The absence of linear autocorrelation in asset price movement has been empirically observed countless times. It is usually accompanied by an explanation that goes something like this:
If there was linear autocorrelation in the price movement of a particular asset, it would be exploited by traders, causing the autocorrelation to vanish. Therefore it doesn’t exist.
I don't see why these observations wouldn't support the opposite conclusion. The logic is as follows:
Let's assume for sake of contradiction that the above statement is true. Now suppose we currently observe no linear autocorrelation in the market. Any strategy that attempts to exploit autocorrelation if it isn't present would not be profitable. Therefore they aren't being used at the moment. But if they aren't being used at the moment, and we are assuming they are the reason autocorrelation doesn’t exist, we should see a reversion to an autocorrelated price. Since we don’t observe this reversion, these strategies cannot be the reason for an absence of autocorrelation in prices.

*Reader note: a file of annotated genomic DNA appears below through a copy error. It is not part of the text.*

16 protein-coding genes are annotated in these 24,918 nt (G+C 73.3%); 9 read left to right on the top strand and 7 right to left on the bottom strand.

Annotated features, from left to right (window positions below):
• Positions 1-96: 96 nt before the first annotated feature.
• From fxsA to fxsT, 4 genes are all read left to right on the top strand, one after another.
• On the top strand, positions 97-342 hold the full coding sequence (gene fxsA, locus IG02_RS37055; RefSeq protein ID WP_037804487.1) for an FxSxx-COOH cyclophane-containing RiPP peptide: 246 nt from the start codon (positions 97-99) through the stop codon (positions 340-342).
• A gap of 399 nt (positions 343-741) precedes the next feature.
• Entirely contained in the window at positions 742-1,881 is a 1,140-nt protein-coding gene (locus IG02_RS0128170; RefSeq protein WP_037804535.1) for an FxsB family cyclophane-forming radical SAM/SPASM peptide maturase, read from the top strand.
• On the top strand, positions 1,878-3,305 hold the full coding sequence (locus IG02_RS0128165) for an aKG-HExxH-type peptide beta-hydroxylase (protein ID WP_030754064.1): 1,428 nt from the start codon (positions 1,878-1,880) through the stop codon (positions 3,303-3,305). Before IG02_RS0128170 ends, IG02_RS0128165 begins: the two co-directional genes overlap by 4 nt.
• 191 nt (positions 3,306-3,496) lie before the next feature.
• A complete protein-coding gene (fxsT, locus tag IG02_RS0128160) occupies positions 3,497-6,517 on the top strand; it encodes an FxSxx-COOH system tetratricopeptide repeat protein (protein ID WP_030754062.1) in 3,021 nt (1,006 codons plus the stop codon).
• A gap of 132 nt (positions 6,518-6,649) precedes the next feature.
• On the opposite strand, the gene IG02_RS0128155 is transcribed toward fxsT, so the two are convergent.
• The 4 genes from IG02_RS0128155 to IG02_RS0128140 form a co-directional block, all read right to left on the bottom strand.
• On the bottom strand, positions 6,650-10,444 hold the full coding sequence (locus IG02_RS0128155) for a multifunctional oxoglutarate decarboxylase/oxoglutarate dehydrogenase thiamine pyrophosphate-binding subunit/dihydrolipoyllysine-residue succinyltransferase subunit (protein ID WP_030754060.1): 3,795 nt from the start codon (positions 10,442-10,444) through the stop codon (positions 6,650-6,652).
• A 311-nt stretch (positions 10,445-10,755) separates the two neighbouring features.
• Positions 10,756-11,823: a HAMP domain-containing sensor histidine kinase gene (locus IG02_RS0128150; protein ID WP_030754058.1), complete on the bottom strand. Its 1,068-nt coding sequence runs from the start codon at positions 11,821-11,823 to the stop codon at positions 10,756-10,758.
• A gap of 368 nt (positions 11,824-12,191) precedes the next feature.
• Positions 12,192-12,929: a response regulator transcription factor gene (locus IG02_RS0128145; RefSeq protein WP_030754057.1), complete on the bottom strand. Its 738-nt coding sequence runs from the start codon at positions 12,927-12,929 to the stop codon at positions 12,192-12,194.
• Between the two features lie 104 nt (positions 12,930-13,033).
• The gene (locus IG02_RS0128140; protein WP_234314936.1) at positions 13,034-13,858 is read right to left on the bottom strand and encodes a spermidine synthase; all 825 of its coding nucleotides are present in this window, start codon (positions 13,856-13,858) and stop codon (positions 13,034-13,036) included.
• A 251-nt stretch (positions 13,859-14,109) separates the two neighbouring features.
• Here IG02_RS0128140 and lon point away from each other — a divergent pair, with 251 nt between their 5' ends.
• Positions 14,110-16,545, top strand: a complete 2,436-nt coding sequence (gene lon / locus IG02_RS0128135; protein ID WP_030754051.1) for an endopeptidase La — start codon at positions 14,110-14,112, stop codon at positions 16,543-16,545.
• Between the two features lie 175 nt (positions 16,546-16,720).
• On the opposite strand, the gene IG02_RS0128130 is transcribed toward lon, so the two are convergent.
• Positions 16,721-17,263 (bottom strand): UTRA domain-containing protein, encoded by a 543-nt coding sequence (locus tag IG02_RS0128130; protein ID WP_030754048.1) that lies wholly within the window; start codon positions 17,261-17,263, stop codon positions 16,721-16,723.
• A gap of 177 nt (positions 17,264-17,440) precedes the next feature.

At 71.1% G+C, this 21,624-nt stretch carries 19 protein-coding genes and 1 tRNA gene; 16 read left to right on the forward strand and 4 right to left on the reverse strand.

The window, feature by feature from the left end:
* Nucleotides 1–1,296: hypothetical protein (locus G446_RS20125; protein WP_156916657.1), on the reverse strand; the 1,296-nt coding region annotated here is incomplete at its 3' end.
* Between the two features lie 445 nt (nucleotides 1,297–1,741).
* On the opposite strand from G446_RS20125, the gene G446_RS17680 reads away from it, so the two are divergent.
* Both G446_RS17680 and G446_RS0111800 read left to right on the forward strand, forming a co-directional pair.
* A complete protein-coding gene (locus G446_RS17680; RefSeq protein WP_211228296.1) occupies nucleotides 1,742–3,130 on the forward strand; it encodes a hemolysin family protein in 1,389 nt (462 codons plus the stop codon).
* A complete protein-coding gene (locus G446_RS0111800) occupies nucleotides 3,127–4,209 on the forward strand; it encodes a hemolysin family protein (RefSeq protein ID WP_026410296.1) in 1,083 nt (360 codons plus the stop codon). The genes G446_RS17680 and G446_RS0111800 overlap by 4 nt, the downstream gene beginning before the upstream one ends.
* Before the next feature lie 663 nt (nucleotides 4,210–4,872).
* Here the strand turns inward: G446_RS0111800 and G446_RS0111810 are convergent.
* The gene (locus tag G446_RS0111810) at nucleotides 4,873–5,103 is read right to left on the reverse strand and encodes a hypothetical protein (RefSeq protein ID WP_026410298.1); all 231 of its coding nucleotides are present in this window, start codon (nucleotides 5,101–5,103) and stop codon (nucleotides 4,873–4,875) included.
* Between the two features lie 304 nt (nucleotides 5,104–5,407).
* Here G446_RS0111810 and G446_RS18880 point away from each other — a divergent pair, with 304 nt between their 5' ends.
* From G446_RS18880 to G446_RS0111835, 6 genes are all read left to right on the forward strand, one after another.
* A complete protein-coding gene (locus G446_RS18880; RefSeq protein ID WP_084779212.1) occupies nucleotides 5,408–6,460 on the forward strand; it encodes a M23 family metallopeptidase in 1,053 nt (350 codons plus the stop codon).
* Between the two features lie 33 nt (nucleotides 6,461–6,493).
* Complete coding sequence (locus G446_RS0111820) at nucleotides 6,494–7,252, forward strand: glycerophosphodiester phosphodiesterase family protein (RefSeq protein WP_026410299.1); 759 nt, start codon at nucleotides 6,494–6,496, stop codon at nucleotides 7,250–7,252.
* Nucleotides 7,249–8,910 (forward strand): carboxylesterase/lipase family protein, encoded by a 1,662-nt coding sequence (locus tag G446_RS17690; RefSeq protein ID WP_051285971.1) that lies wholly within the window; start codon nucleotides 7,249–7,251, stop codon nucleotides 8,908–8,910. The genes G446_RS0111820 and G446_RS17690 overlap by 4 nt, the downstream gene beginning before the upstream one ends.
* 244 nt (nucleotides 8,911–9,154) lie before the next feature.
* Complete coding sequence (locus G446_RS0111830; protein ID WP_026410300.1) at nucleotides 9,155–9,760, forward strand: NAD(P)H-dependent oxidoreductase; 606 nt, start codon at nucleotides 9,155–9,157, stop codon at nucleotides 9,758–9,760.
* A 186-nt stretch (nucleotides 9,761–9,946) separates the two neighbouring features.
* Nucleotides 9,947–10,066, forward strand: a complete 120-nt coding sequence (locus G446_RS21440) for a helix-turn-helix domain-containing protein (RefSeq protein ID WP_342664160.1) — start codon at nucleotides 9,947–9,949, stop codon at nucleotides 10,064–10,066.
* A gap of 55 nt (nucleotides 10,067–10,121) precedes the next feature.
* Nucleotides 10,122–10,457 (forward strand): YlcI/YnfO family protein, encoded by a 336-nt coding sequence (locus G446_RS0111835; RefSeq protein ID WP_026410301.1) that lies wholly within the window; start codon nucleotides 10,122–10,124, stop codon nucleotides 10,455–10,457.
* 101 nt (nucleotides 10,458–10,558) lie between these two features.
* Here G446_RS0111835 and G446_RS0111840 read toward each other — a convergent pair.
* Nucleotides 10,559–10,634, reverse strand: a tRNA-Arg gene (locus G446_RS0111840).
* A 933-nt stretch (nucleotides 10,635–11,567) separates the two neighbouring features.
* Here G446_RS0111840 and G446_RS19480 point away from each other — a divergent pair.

Since this is a rather obvious idea I'm assuming its wrong but I'm not exactly sure why. I was wondering if someone could help direct me to an explanation for why the first conclusion is in fact more likely.